Karen R.'s profile image Karen R.  ( 2014-12-29 14:46:37 -0500 ) edit

I'm starting to feel very fortunate about the dogs I've watched. The worst I've dealt with was a labradoodle who would not stop playing with my dog (dragged her around the room by her harness when she would try to rest) and barked all night, and a whippet who figured out how to break into the treat cupboard, liberating a Costco bag of dental chews for himself and my dogs, then puked them back up. I've never had an issue with owners, just small issues with a dog's bad habits that are more obnoxious than my own dog's bad habits. I wonder how much of that has to do with luck and how much has to do with the areas we live?

Laura R.'s profile image Laura R.  ( 2014-12-29 15:10:56 -0500 ) edit

Hi Bethany. On behalf of Rover, we are sorry for your experience. If you need additional advice or support, feel free to reach out to our customer support team at 888-453-7889.

Jessica M.'s profile image Jessica M.  ( 2014-12-29 15:43:42 -0500 ) edit

So sorry, Bethany! It's unfortunate that you've had so much difficulty. It's sounds like you were doing everything right! I know how hard stays can make you wary of continuing. Maybe you could require an overnight before booking?

Leighann H.'s profile image Leighann H.  ( 2015-01-02 12:39:57 -0500 ) edit
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answered 2015-08-14 12:01:15 -0500

I had this problem also with my first dog that I sat for on Rover. The dog was 5 years old and peeing and pooping in the house like an untrained puppy. It also refused to learn the dog door. When I tried to petgate her into the bathroom area with food, bed, toys, pads, etc. she literally chewed the top off of the pet gate with anxiety. After approximately 5 days she mellowed out and went outside to do her job as long as I took her out at least every 4 hours. Initially I was taking her out about every hour and she was still going in my house. It can be very frustrating when the dog behaves differently at your home than they do at their own. But from their viewpoint they've been abandoned and totally freak out. I've come to the conclusion that I can only keep two dogs at a time in addition to my own 2 from now own in order to maintain my sanity. It's also a good safety measure for the dogs in my care. The more dogs, the more chances for fighting, bullying, food aggression, accidents in the house, etc. 2 to 3 is a good number. Especially if you're just doing it part time.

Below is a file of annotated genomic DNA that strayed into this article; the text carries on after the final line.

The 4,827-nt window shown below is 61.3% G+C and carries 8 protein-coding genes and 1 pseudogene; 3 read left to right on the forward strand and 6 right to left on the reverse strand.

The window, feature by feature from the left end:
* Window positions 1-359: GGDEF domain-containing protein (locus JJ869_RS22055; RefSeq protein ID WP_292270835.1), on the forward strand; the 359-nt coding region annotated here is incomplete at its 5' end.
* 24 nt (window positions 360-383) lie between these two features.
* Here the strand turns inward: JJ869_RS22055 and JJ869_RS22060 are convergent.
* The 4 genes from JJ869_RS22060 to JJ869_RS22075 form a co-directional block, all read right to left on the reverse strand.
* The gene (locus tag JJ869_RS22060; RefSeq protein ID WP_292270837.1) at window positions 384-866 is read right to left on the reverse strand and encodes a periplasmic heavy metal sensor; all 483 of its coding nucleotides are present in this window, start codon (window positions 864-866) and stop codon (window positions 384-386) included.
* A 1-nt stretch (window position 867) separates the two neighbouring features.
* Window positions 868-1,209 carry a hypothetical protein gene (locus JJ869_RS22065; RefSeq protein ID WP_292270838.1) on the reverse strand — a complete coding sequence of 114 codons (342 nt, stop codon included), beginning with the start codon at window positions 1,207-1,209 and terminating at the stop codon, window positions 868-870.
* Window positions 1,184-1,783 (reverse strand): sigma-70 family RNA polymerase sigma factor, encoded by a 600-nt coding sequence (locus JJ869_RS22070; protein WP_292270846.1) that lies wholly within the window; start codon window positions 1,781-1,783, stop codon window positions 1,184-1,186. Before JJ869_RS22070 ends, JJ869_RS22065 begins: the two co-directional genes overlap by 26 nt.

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answered 2014-12-29 00:31:27 -0500

Bethany,

I've had the same type of experience but it wasn't a case of the owner lying about the dog but that the owner had a different definition of "housebroken." The owner considered her dog housebroken because she was trained to go on puppy pads. My profile states I only accept dogs that are housebroken and I do not accept puppies for that very reason. During emails or at the M&G, a red flag will go up if the owner even mentions the words puppy pad. I find that I have to be completely explicit that puppy pads are not used in my home and the dog has to be used to going outside. My dog info sheet asks owners how their dog indicates he/she needs to go out, just as it asks what commands the dog knows. For future M&Gs, you'll need to cover it as one of your interview points.

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Comments

Ah, yes. A lot of the tall apartment building dwellers here will puppy pad train because they don't have easy access to the outside. Especially with smaller dogs. Ditto for shift workers. I've known a number of my coworkers to do this because they work 12s and their dog can't hold it that long. I suppose it's not that different from cats and their litter boxes, but still. I'm with you - in my house, house trained does not mean puppy pads!

Laura R.'s profile image Laura R.  ( 2014-12-29 10:45:49 -0500 ) edit

And if the owners meant pad trained rather than house trained, they should have provided all the pads.

Laura R.'s profile image Laura R.  ( 2014-12-29 10:47:41 -0500 ) edit

Thanks for the tip!

Leighann H.'s profile image Leighann H.  ( 2015-01-02 12:34:56 -0500 ) edit
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answered 2015-01-01 20:08:25 -0500

Most of my problem dogs are small males. they will mark all the time. We have Male Wraps in all sizes. If it is a dog that we already know has a problem we are going to start charging extra. The pads that go in the male wraps cost money. It is a little harder for a female. Diapers are not so easy to take on and off every time they go out. It is just part of the business.